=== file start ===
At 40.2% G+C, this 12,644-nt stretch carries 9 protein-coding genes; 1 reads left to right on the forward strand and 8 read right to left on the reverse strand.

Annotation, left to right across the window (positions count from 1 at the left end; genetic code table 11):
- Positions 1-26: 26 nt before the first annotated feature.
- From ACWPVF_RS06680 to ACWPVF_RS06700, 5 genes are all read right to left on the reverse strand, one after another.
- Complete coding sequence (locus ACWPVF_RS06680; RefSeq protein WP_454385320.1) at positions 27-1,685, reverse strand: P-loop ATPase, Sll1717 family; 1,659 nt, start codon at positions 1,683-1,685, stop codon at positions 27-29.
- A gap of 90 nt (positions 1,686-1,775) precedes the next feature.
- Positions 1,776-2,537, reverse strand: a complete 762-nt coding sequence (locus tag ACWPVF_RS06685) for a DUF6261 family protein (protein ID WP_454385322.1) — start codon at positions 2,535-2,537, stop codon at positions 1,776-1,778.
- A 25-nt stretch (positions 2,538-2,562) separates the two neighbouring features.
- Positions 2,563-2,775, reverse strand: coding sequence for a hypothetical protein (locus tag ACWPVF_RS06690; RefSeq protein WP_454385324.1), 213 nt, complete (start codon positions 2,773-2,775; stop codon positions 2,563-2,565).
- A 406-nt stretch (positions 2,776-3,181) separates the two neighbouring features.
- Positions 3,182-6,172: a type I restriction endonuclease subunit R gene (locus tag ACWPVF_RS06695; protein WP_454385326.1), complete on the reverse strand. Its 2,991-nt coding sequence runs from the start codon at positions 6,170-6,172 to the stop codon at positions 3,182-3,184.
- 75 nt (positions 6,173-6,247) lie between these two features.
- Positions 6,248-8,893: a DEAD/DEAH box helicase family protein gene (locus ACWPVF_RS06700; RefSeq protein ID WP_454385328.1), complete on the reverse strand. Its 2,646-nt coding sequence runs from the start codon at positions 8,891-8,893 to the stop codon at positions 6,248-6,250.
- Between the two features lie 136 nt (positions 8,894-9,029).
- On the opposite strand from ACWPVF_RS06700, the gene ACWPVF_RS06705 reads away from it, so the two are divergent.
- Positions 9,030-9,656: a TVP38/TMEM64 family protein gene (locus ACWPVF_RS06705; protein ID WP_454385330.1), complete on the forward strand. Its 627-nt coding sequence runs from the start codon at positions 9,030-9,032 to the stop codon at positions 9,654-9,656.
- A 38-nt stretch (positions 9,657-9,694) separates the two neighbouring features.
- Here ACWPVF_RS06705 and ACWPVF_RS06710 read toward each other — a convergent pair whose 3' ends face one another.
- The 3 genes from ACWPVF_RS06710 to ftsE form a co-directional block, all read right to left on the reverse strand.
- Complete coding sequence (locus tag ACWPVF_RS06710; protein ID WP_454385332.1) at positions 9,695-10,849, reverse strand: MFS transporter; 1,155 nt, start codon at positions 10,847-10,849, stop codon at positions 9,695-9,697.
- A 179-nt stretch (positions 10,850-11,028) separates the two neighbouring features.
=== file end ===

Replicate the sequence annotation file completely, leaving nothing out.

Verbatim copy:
At 40.2% G+C, this 12,644-nt stretch carries 9 protein-coding genes; 1 reads left to right on the forward strand and 8 read right to left on the reverse strand.

Annotation, left to right across the window (positions count from 1 at the left end; genetic code table 11):
- Positions 1-26: 26 nt before the first annotated feature.
- From ACWPVF_RS06680 to ACWPVF_RS06700, 5 genes are all read right to left on the reverse strand, one after another.
- Complete coding sequence (locus ACWPVF_RS06680; RefSeq protein WP_454385320.1) at positions 27-1,685, reverse strand: P-loop ATPase, Sll1717 family; 1,659 nt, start codon at positions 1,683-1,685, stop codon at positions 27-29.
- A gap of 90 nt (positions 1,686-1,775) precedes the next feature.
- Positions 1,776-2,537, reverse strand: a complete 762-nt coding sequence (locus tag ACWPVF_RS06685) for a DUF6261 family protein (protein ID WP_454385322.1) — start codon at positions 2,535-2,537, stop codon at positions 1,776-1,778.
- A 25-nt stretch (positions 2,538-2,562) separates the two neighbouring features.
- Positions 2,563-2,775, reverse strand: coding sequence for a hypothetical protein (locus tag ACWPVF_RS06690; RefSeq protein WP_454385324.1), 213 nt, complete (start codon positions 2,773-2,775; stop codon positions 2,563-2,565).
- A 406-nt stretch (positions 2,776-3,181) separates the two neighbouring features.
- Positions 3,182-6,172: a type I restriction endonuclease subunit R gene (locus tag ACWPVF_RS06695; protein WP_454385326.1), complete on the reverse strand. Its 2,991-nt coding sequence runs from the start codon at positions 6,170-6,172 to the stop codon at positions 3,182-3,184.
- 75 nt (positions 6,173-6,247) lie between these two features.
- Positions 6,248-8,893: a DEAD/DEAH box helicase family protein gene (locus ACWPVF_RS06700; RefSeq protein ID WP_454385328.1), complete on the reverse strand. Its 2,646-nt coding sequence runs from the start codon at positions 8,891-8,893 to the stop codon at positions 6,248-6,250.
- Between the two features lie 136 nt (positions 8,894-9,029).
- On the opposite strand from ACWPVF_RS06700, the gene ACWPVF_RS06705 reads away from it, so the two are divergent.
- Positions 9,030-9,656: a TVP38/TMEM64 family protein gene (locus ACWPVF_RS06705; protein ID WP_454385330.1), complete on the forward strand. Its 627-nt coding sequence runs from the start codon at positions 9,030-9,032 to the stop codon at positions 9,654-9,656.
- A 38-nt stretch (positions 9,657-9,694) separates the two neighbouring features.
- Here ACWPVF_RS06705 and ACWPVF_RS06710 read toward each other — a convergent pair whose 3' ends face one another.
- The 3 genes from ACWPVF_RS06710 to ftsE form a co-directional block, all read right to left on the reverse strand.
- Complete coding sequence (locus tag ACWPVF_RS06710; protein ID WP_454385332.1) at positions 9,695-10,849, reverse strand: MFS transporter; 1,155 nt, start codon at positions 10,847-10,849, stop codon at positions 9,695-9,697.
- A 179-nt stretch (positions 10,850-11,028) separates the two neighbouring features.